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The Llewellyn Journal
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Sound of Mystery: The Theremin

This article was written by Andrew Honigman
posted under

In the grand ballroom of an elegant New York hotel, an elite and learned crowd is gathered in anticipation around a wooden cabinet from which extend two shiny antennas. A well-dressed gentleman enters, striking a pose at the box like a conductor directing an invisible orchestra. As if in response, a startling, but oddly beautiful hum emanates from the diamond-shaped frame mounted above the cabinet. The sound is something like the wordless singing of a richly harmonic human voice-or the musical saw of a god. The audience sits in wonder as this “magician” draws music out of the air, his movements instantly becoming melody.

Such was the scene in 1928 as inventor Leon Theremin (born Lev Sergeyevich Termen in St. Petersburg, Russia, in 1896) demonstrated his new musical instrument, the “Aetherphon” or “Thereminvox” to an amazed group of scientists, musicians, and New York socialites. This jazz-age marvel, the godfather of all electronic musical instruments, was especially notable in that the performer plays it entirely without touching.

Beat Frequency Oscillation
The theremin (as it has come to be known) makes use of an electronic concept called “heterodyning,” in which the interplay of two high-frequency signals produces a third, lower-frequency signal. In the case of the theremin, a fixed frequency signal is played off one that varies according to the distance of the player’s hand from the pitch antenna, producing the audible “beat” frequency. It is interesting to note that this idea is similar to that later utilized by George Meek’s Spiricom and other Electronic Voice Phenomena devices, although in these cases it is a disembodied spirit who (in theory) manipulates the variable frequency.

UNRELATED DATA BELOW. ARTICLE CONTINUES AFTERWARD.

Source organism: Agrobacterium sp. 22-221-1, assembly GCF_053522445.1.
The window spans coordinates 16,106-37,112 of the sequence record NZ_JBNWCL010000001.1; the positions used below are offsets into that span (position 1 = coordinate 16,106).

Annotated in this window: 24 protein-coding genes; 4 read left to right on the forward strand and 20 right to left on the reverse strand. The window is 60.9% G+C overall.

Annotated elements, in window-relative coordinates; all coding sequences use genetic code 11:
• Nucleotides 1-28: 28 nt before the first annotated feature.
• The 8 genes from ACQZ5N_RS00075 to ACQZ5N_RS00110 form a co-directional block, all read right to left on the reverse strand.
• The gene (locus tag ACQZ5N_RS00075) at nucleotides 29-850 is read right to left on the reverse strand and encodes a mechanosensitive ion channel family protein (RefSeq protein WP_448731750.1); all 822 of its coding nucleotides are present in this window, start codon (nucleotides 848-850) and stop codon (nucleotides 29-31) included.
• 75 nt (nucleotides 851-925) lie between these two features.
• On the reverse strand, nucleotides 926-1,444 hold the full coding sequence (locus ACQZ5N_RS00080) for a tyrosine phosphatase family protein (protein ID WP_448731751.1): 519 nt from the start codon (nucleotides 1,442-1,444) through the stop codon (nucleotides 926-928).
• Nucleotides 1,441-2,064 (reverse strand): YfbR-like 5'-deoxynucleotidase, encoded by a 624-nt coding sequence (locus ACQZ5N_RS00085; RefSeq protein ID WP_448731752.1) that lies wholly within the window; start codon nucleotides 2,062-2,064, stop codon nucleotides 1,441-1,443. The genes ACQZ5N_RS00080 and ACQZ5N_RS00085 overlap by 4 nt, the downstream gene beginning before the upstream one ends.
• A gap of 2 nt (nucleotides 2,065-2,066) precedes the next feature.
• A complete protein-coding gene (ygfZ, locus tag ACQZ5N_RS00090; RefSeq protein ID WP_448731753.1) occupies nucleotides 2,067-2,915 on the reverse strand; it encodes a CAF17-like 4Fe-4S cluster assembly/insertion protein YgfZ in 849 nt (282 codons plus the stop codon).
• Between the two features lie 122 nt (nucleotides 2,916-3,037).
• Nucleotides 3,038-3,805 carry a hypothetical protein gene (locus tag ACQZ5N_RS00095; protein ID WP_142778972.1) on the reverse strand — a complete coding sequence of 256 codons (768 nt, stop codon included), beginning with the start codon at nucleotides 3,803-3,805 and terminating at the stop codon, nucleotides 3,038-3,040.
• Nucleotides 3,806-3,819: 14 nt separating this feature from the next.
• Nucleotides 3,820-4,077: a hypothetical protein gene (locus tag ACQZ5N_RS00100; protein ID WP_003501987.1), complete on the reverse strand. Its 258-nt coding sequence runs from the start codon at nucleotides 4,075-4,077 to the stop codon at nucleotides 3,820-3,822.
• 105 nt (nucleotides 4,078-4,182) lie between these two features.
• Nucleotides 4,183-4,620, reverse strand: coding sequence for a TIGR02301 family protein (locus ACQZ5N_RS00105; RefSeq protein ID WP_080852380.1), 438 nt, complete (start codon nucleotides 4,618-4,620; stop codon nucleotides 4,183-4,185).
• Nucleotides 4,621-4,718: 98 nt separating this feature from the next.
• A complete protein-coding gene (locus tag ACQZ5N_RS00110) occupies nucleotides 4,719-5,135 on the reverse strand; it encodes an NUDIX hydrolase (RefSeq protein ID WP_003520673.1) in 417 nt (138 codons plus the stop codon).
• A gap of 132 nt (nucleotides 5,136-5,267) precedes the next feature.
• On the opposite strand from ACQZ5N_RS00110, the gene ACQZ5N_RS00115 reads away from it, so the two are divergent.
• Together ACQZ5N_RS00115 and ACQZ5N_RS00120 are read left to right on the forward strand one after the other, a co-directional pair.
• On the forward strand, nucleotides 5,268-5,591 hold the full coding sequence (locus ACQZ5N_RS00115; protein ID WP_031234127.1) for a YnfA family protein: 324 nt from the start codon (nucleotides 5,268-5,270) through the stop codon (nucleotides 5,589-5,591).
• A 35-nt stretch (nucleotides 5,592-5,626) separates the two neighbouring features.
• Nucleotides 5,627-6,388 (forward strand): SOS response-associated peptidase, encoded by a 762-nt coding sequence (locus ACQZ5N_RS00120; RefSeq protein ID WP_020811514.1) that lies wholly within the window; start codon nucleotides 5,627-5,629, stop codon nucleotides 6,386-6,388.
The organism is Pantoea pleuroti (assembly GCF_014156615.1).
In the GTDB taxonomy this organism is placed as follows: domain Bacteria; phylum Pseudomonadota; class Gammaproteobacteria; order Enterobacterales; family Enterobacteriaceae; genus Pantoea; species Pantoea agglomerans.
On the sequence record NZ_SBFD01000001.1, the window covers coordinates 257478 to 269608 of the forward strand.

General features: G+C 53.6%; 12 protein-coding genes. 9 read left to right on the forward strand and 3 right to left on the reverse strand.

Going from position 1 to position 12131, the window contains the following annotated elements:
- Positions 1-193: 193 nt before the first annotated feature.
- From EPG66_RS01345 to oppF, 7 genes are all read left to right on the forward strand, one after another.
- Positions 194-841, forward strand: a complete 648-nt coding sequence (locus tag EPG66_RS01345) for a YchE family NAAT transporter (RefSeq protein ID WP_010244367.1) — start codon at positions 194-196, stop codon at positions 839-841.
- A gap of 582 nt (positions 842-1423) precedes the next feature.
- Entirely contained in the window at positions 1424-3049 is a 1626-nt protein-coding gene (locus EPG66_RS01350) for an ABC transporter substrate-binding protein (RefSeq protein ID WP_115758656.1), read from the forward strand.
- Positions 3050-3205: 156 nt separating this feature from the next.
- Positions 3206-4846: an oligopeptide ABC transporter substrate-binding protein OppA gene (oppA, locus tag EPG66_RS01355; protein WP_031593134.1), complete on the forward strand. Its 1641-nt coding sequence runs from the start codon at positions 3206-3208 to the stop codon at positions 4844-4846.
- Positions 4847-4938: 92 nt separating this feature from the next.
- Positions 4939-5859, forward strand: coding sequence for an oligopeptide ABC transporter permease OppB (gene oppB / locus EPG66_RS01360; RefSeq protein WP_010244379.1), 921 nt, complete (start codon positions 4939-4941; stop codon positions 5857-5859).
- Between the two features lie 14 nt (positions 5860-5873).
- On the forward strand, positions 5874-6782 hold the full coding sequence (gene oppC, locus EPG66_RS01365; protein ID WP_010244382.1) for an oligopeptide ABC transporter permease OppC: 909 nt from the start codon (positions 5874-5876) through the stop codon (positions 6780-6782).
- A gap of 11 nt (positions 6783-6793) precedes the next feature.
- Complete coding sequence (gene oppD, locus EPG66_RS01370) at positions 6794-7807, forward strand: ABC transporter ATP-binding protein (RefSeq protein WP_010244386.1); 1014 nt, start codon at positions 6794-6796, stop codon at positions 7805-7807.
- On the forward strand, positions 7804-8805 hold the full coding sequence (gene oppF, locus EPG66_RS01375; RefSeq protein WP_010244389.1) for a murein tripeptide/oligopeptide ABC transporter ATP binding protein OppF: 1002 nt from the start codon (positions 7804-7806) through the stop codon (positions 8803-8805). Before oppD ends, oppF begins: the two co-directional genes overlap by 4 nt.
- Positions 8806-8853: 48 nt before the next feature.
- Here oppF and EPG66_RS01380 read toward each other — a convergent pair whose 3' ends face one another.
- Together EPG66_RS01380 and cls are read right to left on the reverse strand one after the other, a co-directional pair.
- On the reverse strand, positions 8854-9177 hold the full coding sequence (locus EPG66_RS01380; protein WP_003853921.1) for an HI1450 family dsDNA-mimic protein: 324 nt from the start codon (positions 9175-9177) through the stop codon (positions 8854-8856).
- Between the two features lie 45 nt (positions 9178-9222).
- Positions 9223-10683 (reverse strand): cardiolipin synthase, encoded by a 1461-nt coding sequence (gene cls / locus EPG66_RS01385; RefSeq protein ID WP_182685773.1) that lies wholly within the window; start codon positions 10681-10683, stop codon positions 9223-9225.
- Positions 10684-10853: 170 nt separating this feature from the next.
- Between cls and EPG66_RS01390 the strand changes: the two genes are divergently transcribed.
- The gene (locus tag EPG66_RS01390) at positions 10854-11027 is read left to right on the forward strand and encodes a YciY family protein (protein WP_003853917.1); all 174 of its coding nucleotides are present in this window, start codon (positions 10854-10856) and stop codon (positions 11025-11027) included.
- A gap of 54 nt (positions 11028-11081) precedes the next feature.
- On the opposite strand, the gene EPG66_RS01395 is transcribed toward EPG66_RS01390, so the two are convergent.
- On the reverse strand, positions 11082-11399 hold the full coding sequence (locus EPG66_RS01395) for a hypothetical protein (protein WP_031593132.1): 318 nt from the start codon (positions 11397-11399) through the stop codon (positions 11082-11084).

The theremin itself was never used to communicate with the dead. The instrument was initially promoted for use on the classical stage as a sort of futuristic violin. Although a small group of thereminists gave well-received performances throughout the late 1920s and 1930s, the instrument never really caught on as intended-probably due to the tremendous skill needed to exploit its full potential. Playing the theremin well demands the concentration and physical control of a martial arts master. Equally necessary is a well-developed sense of pitch-the player’s only guide in the absence of any familiar physical interface like a fretboard or keys. Every movement instantly becomes sound. Furthermore, playing conditions can be affected by such environmental factors as humidity and the size and shape of the performance space.

One performer who possessed the necessary ability (and then some) was a fellow Russian émigré named Clara Rockmore. Rockmore was absolutely without parallel in her small field. Gifted with perfect pitch and superhuman control, and possessing a fierce dedication to her art, she almost singlehandedly kept Professor Theremin’s original vision alive into the 1990s.


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